Aug 16, 2016

The 40 Years of Comics Project - Day 538: Richie Rich Diamond$ #58, July 1982

When I was younger, and we had just moved to Canada, my only real experience of comics were the Star Wars and Doctor Who weeklies that my parents would get me occasionally. The Doctor Who comics came here with us (and will show up in the project eventually), but, sadly, the Star Wars ones are residing somewhere else now, hopefully being appreciated. So when we got here, my parents picked up for me the most ubiquitous kid's comics there were, Archie and Richie Rich.

I used to love the Richie Rich titles - they seemed to me to be fun and light-hearted, with just enough of an air of mystery and suspense to keep me re-reading every comic. The condition of today's comic is a testament to that. Richie's dedication to his friends and to being a decent young man always struck me as being a fairly nice way of portraying how one might be richer than just about everyone, and still be a good person.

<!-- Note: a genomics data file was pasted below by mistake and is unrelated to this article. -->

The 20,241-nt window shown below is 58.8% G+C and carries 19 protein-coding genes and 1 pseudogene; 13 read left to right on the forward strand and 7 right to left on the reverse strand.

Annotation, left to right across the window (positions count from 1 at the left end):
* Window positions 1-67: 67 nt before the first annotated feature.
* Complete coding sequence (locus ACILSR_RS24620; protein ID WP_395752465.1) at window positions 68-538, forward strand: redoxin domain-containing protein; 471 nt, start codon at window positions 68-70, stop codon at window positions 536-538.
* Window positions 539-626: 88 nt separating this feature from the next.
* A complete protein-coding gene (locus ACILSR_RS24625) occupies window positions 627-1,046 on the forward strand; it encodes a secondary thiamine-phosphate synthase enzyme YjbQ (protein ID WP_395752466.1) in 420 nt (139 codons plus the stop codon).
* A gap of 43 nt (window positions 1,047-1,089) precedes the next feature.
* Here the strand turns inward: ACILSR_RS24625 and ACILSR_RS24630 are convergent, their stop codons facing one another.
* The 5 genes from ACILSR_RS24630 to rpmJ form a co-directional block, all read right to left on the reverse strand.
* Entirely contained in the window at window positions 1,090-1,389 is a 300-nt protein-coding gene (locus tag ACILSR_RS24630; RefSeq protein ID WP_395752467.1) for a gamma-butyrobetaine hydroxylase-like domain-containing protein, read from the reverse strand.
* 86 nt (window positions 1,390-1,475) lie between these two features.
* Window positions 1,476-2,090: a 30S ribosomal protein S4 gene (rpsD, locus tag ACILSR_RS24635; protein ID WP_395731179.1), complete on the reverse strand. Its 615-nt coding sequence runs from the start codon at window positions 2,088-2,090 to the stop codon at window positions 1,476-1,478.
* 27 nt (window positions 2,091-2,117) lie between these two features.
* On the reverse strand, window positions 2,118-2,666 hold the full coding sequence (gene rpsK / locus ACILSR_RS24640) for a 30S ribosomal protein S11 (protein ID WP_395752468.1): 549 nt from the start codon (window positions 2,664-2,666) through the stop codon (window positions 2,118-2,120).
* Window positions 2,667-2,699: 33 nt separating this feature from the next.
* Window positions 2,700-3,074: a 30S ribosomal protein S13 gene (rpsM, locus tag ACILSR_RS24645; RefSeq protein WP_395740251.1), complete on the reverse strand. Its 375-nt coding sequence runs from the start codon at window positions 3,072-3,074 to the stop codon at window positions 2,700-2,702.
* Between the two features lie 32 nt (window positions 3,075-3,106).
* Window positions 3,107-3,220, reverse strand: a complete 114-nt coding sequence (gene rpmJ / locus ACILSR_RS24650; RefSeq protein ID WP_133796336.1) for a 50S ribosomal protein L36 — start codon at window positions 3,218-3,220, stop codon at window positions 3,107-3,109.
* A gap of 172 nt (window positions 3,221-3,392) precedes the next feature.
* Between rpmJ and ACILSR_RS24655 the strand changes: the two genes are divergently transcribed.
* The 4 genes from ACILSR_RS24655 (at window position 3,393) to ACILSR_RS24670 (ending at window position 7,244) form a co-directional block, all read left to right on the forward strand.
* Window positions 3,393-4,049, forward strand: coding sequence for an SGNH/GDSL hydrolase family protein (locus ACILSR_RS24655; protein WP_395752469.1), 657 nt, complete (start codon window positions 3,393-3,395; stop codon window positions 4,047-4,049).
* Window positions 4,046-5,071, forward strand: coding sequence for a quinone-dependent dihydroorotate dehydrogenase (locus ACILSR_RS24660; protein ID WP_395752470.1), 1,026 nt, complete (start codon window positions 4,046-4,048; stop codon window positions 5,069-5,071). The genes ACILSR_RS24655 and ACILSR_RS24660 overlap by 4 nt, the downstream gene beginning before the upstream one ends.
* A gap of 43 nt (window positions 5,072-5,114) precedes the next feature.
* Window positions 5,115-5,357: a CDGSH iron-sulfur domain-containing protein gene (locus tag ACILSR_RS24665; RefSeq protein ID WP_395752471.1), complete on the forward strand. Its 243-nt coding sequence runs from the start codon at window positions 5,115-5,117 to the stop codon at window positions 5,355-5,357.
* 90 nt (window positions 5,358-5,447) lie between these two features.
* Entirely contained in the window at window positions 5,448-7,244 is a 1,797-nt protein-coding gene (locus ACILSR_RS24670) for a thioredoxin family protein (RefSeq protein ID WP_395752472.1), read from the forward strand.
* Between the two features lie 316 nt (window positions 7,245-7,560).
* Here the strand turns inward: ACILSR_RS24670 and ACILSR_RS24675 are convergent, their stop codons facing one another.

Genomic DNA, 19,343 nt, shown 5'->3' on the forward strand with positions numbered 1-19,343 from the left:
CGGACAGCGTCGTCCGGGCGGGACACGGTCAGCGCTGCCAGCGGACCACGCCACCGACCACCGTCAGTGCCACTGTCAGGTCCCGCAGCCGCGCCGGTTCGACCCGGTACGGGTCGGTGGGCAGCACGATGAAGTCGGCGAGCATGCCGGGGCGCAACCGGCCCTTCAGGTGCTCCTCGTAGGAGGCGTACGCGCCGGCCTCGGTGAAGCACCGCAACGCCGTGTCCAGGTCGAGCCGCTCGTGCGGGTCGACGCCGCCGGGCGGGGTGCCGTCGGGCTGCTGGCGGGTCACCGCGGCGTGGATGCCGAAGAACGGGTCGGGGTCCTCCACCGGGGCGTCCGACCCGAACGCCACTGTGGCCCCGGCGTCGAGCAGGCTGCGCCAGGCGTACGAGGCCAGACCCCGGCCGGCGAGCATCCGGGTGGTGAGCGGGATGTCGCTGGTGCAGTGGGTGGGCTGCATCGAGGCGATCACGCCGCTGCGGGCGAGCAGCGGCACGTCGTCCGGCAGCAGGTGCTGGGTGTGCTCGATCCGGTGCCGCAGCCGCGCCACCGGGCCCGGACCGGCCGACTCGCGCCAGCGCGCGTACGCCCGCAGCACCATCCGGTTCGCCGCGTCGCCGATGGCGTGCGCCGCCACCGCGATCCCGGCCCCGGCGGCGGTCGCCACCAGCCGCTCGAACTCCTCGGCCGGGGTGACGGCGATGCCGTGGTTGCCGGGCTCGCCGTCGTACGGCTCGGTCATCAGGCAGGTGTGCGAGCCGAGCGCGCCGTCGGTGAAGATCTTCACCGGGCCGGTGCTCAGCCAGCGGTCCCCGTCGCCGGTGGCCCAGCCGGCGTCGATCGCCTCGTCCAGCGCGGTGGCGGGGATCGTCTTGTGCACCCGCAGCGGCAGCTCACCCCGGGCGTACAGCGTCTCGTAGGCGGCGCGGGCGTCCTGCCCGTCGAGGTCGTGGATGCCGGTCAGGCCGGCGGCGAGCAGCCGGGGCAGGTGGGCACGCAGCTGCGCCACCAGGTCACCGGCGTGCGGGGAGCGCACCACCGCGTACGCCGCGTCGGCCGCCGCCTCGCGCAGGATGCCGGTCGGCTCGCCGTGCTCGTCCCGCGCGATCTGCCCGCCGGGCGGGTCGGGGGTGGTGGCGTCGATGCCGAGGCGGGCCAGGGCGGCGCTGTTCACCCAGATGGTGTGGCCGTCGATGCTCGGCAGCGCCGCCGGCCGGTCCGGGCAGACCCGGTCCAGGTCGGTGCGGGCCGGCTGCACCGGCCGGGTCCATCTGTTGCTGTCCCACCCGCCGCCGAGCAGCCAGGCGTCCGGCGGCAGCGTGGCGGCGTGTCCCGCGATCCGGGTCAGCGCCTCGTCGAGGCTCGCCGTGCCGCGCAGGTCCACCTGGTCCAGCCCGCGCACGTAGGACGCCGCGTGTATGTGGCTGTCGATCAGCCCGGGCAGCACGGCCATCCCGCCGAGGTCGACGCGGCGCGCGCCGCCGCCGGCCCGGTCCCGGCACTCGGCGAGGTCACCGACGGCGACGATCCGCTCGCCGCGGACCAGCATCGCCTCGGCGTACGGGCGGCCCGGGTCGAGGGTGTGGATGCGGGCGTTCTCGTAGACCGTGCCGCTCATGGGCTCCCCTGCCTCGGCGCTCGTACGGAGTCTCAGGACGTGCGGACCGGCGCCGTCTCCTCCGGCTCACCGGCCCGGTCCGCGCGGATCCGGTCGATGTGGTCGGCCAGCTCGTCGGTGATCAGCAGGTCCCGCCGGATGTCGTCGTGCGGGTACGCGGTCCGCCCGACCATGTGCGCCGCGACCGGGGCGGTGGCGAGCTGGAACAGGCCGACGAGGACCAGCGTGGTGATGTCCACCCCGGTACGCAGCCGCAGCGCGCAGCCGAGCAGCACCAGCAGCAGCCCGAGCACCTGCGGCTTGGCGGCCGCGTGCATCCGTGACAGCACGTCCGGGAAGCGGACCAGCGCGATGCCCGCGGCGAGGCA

These days, I see it as a bit more propagandistic. There's some real up with the 1% stuff going on here, though there's still that undercurrent of giving back. It would be easy to write this comic, and Richie Rich in general, off as purely capitalistic celebration, but I think it's a little more complex than that. I'll have to read a few more to get a real sense of it.

Though, speaking of propaganda, the in-house ads that riddle this issue are something else. Constant reminders of when new comics come out, of the television shows, even product placement of a sort when we see Caspar, the Friendly Ghost on televisions in the Richie Rich stories. It's not that there are necessarily more ads than in other companies' comics, but these ones are really in your face, yelling at the reader with giant speech bubbles not to forget to watch television or buy more comics.

And has anyone ever noticed that Richie Rich is basically Bruce Wayne as a child, pre-parental murder?


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